Like many of us I tend to notice articles flagging up the next big skills set demand wave. Recently an article caught my eye proclaiming that now is the time to have cyber security skills. A recent study called Global Information Security Workforce 2015 released by (ISC)2 reports that there will be an estimated 1.5 million people too few with skills in this key area. The study has been conducted annually since 2004 reporting a workforce shortage at each time, however it seems that the supply to demand gap is now accelerating.
The importance of this workforce aspect in relation to cyber security demands is also highlighted in a report I recently read by Accenture entitled “Intelligent Security: Defending The Digital Business“. In it they summarise the most common issues challenging organisations in having an effective response to cyber security, namely:
- Linking security and business.Tie security programs to business goals and engage stakeholders in the security conversation.
- Thinking outside the compliance (check) box.Go beyond control- or audit-centred approaches and align with two key elements: the business itself and the nature of the threats the enterprise faces.
- Governing the extended enterprise.Establish appropriate frameworks, policies and controls to protect extended IT environments.
- Keeping pace with persistent threats.Adopt a dynamic approach including intelligence, analytics and response to deal with a widening variety of attacks.
- Addressing the security supply/demand imbalance.Develop and retain staff experienced in security architecture planning and design, tools and integration to increase the likelihood of successful outcomes.
Supporting the report they also have a very good infographic that is worth a visit “Take A Security Leap Forwards“.
The point Accenture make that compliance to a given industry’s cyber security regulations is only a good starting point particularly resonates. This is a discussion I have had many times over recent months with colleagues. Meeting compliance requirements is only the minimum level to achieve. It also often tends to be associated with relatively static time based audits rather than real-time monitoring and indeed adaptation. It is pretty clear that the sophistication of externally originated cyber-attacks evolves extremely rapidly. The points attacked are those where defences are strongest and in the hyper-connected digital world securing the perimeter or specific “citadels” within that perimeter is challenging. The defenses need to be real-time, automated, holistic and appropriately funded to both meet the risk and reflect the asset value.
It seems to me that the last year or so has seen a growing understanding of the importance of the Chief Information Security Officer (CISO) role. Based on hearsay it seems that they are having an easier task in obtaining adequate funding for their function. Of course the tooling needs to match the sophistication and evolutionary pace of the cyber attackers. The CISO needs to be enabled to engage with new and disruptive technologies as their emerge so they can define a layer defensive strategy that does not become perceived as a blocker but rather adding value and an absolute necessity. Constructive, frequent and open access to the senior leadership team of any business is critical for a CISO that is empowered to bring real value to their organisation. Often the decision points will be difficult as concepts such as innovation, agility and pace are confronted directly by valid concerns on information integrity and protection appropriate to the value it represents.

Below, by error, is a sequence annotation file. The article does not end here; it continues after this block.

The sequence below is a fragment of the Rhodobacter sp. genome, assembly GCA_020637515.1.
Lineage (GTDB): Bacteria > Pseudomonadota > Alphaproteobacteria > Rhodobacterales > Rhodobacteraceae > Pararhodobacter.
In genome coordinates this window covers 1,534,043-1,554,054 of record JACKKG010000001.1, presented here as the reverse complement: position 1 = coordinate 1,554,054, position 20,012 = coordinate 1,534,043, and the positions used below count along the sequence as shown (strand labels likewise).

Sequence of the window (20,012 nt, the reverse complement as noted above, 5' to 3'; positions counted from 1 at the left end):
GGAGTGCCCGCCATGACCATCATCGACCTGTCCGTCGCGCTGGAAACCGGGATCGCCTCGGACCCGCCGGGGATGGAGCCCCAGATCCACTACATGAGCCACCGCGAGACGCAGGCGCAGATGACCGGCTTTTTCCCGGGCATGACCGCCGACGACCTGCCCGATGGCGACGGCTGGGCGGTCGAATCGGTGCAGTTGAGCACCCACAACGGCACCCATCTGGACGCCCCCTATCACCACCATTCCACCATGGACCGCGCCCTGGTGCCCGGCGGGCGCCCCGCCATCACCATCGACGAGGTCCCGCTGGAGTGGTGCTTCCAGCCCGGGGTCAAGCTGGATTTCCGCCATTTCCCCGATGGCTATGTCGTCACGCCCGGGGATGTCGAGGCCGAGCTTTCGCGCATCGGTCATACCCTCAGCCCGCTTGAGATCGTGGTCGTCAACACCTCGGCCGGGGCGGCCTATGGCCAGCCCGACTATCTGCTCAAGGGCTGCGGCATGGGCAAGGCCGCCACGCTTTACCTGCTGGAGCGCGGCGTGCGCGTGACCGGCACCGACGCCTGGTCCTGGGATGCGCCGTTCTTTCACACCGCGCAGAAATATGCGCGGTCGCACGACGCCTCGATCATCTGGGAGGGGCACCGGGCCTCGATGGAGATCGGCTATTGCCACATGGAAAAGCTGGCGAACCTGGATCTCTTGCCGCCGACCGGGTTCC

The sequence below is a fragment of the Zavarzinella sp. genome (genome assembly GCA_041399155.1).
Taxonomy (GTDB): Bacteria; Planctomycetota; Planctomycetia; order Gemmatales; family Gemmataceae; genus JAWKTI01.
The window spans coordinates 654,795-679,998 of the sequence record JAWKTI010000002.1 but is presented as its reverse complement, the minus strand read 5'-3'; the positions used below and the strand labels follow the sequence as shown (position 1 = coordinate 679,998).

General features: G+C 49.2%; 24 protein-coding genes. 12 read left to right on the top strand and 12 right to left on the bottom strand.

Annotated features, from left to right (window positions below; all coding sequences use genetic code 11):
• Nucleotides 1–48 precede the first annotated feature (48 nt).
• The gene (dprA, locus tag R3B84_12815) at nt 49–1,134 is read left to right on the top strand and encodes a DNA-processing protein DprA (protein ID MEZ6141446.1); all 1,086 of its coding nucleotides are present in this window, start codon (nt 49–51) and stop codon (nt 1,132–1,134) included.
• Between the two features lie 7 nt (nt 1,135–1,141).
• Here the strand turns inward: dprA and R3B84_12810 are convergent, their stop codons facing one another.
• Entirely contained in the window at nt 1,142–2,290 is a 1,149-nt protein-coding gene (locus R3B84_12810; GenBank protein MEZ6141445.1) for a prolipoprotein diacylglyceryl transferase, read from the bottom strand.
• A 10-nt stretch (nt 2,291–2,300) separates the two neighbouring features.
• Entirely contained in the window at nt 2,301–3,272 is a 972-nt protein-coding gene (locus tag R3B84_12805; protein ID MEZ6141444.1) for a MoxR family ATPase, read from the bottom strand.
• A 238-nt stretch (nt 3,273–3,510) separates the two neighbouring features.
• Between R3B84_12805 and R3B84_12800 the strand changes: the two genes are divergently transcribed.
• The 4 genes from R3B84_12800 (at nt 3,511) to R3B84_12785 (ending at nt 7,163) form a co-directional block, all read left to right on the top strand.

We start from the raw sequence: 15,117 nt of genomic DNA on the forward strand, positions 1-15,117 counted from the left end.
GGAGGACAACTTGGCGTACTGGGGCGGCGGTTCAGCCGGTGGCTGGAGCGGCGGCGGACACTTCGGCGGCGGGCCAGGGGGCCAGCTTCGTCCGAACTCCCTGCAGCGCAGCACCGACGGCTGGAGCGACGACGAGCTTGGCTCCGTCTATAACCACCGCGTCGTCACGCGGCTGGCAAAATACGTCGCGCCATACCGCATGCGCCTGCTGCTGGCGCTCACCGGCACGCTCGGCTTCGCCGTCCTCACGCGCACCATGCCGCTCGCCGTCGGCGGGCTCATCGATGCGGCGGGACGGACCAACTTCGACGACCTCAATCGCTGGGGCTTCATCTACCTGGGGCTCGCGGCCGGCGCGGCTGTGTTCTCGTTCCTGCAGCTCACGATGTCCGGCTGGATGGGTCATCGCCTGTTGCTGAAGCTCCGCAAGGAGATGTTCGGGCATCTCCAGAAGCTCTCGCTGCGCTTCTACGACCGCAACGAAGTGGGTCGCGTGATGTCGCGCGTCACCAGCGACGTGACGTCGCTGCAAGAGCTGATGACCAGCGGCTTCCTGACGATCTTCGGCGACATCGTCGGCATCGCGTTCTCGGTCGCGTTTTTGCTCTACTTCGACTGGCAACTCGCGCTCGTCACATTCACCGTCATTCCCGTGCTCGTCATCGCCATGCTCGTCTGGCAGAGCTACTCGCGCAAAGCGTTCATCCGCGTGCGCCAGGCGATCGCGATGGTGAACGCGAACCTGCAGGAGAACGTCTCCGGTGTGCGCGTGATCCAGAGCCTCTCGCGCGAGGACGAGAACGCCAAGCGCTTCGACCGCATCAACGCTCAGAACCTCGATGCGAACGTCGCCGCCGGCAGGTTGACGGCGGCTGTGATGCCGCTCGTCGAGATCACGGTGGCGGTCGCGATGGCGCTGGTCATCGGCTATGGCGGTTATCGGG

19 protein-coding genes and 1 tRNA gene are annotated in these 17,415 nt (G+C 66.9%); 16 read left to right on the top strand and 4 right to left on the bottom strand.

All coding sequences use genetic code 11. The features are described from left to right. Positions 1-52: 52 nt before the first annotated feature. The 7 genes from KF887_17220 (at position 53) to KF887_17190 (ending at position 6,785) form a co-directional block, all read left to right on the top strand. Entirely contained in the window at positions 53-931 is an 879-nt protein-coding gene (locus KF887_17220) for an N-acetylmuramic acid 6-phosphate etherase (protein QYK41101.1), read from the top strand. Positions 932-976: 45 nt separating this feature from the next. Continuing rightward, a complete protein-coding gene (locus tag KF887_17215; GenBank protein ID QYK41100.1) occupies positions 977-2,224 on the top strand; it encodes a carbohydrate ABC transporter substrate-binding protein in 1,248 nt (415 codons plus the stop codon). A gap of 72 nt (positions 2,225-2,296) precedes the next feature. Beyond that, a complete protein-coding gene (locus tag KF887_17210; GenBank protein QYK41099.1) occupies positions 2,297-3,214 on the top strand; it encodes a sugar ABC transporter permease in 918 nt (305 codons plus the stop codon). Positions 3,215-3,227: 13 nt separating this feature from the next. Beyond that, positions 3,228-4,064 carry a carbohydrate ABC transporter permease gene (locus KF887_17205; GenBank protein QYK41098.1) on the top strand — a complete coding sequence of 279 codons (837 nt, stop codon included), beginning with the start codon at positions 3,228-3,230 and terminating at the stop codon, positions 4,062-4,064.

As ever in the world of technology there is money to be made by vendors providing tooling that enables appropriate levels of security in the digital world. A recent Financial Times article by Hannah Kuchler highlighted that the cyber security market is now estimated as a $15bn-$20bn over the next three years. The article reports that venture capital funding flowing into this area exceed $1bn for the first time in the first quarter of 2015. Apparently the venture capital funding for the whole of 2014 for cyber security was $2.3bn, itself an increase of 33% over 2013. The money is certainly flowing into the cyber security space. Given the recent experiences of Sony and the publication of information the hackers extracted by WikiLeaks it does start to seem rather unsurprising.
All that said I do think many organisations face their biggest cyber security risk from threats that are far from new to us. The first is the often depressing factor of your own company’s people doing something that in hindsight they would fully accept as being dim. This is often despite the act exposing the corporate information being heavily and frequently communicated as unacceptable. However, in my career to date the threat that has caused me most issues has been obsolete software. Obsolete software that is not listed in the IT asset database and might be lurking under a desk or part of the “shadow IT” world procured on a credit card and forgotten. This software is no longer being actively patched for security vulnerabilities by the vendor. It is so easily missed and the first time you become aware of its existence might well be a very unfortunate moment. Sounds trivial compared to the sophisticated cyber attacker but it does represent an easy access point for them. There are many examples of obsolete software that has been around long enough to be very well embedded. The next one I think might create a few issues for many of us is MS Windows Server 2003 which goes out of support in mid July 2015. Might be worth another check to be sure you will have no surprises in late July?
Image via Shutterstock.com.